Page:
The X-rays and CT scan [Figure 1] and [Figure 2] showed a fracture avulsion epiphysiolysis of the lesser trochanter. The patient was admitted and treatment was started with analgesics and rest was advised. The patient was also given a well-fitted de-rotation boot and bar cast to comfort the limb and limit any rotational movement at the hip joint.
|Figure 1: Plain radiograph of pelvis with both hips in a neutral position and in abduction showing avulsion fracture of the left lesser trochanter|
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|Figure 2: Is a CT scan of the pelvis with both hips showing a 3D reconstruction of the injury|
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The patient seemed to be symptomatically relieved after about 5 days of inpatient management and was discharged with the de-rotation boot and bar cast in place for 6 weeks with some ambulation allowed using a walker. At the 6-week follow-up, the patient had no symptoms, and an almost complete range of motion at the hip joint, the boot, and bar cast were removed. Partial weight bearing was allowed at the 3-month follow-up. At the 9-month follow-up, the patient was completely asymptomatic and was able to walk and play as before without any residual disability or loss in the range of motion [Figure 3] and [Figure 4].
|Figure 3: Showing the excellent range of motion at the 9-month follow-up|
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| Literature Review|| |
The apparent paucity of literature on this topic is a result of the low incidence of such injuries. The limited review papers and studies that we found after an extensive search have found the nonsurgical treatment to give good results even in avulsions with significantly higher displacement. In these papers, the etiology was related to sports with the mechanism of trauma being, hyperextension with hip abduction. Gamble James and John described a patient similar to the one reported in this report and followed him up for 3 years; at the end of which they described a patient return without any residual disability and a full return to his pre-trauma activities.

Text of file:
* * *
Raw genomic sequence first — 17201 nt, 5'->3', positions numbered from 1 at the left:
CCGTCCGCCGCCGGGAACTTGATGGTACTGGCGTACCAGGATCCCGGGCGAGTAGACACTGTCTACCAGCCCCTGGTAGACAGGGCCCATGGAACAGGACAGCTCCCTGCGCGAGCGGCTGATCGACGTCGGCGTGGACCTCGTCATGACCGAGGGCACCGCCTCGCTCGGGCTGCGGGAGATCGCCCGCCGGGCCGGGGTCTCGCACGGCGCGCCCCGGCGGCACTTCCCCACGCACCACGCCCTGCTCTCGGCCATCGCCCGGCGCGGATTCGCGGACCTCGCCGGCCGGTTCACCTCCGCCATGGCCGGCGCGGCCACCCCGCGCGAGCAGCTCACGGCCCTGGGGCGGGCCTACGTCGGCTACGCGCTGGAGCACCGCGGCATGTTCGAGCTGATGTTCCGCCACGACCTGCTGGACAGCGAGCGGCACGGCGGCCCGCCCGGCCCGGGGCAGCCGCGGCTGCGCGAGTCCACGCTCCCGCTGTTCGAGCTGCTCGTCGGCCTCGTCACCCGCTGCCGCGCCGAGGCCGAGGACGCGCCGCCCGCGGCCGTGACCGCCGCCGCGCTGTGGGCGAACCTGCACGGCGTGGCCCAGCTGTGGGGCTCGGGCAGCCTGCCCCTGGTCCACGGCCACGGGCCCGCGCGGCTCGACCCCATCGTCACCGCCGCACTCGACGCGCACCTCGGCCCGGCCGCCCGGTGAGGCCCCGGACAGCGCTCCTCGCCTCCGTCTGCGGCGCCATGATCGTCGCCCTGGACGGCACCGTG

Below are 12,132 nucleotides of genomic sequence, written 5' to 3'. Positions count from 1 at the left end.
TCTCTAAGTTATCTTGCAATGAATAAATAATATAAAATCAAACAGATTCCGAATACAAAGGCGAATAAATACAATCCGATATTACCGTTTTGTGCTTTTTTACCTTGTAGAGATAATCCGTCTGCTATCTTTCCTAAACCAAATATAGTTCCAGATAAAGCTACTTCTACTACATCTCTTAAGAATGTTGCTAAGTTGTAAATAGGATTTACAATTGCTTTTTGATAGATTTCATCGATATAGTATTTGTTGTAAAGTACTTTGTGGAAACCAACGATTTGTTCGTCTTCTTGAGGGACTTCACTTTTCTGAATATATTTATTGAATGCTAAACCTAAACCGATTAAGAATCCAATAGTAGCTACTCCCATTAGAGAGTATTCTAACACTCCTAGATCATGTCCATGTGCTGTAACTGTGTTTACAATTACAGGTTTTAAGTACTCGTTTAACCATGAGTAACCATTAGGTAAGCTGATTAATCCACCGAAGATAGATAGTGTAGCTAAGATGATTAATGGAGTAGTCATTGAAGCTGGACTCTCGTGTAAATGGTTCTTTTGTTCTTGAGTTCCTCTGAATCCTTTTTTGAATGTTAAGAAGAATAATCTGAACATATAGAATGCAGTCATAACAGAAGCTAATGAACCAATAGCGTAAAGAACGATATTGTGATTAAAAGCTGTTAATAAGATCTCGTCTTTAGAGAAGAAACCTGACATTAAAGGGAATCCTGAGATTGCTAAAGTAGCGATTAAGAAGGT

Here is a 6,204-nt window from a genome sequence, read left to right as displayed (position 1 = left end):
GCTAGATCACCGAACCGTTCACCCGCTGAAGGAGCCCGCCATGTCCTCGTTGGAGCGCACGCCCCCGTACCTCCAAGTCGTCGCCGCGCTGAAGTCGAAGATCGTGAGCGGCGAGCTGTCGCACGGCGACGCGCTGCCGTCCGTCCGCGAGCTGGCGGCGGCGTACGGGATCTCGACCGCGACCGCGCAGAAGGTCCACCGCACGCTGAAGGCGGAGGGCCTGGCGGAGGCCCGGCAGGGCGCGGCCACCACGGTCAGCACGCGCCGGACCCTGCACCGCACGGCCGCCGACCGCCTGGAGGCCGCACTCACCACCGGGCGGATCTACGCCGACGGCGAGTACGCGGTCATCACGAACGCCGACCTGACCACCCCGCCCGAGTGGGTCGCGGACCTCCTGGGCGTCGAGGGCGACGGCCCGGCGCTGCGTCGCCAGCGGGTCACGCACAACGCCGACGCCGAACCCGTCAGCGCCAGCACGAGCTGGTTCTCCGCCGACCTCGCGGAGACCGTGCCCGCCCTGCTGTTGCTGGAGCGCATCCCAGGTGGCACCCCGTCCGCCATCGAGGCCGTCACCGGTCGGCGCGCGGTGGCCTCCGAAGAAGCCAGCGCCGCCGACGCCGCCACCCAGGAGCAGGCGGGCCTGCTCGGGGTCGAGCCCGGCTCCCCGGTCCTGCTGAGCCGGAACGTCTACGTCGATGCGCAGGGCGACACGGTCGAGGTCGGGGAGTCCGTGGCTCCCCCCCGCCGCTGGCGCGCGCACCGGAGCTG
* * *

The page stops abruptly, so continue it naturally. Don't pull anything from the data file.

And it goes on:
Bed rest and treatment with a cast were cited in historical articles, published before 1960. McKinney and collaborators have made a review of publications in English on the subject and, in none of them, surgical treatment was indicated. We also found two authors who suggested surgical treatment in cases where results after conservative management were not satisfactory.,
Fasting described the case of a 13-year-old boy who had a lesser trochanteric avulsion fracture whom he managed surgically by fixing it with a wire and giving a hip spica for 6 weeks. He reported the patient to be symptom-free and normal at the 2-year follow-up.
Khemka et al. reported a case series of four cases where they did arthroscopic guided fixation with cannulated cancellous screws in three cases and anchor in one case. The reported unaided ambulation at 4 weeks, return to sports at 3 months, and no complications were reported intra- and postoperatively.
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There are no conflicts of interest.
Declaration of patient consent
The authors certify that they have obtained all appropriate patient consent forms. In the form the patient(s) has/have given his/her/their consent for his/her/their images and other clinical information to be reported in the journal. The patients understand that their names and initials will not be published and due efforts will be made to conceal their identity, but anonymity cannot be guaranteed.
| References|| |
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[Figure 1], [Figure 2], [Figure 3], [Figure 4]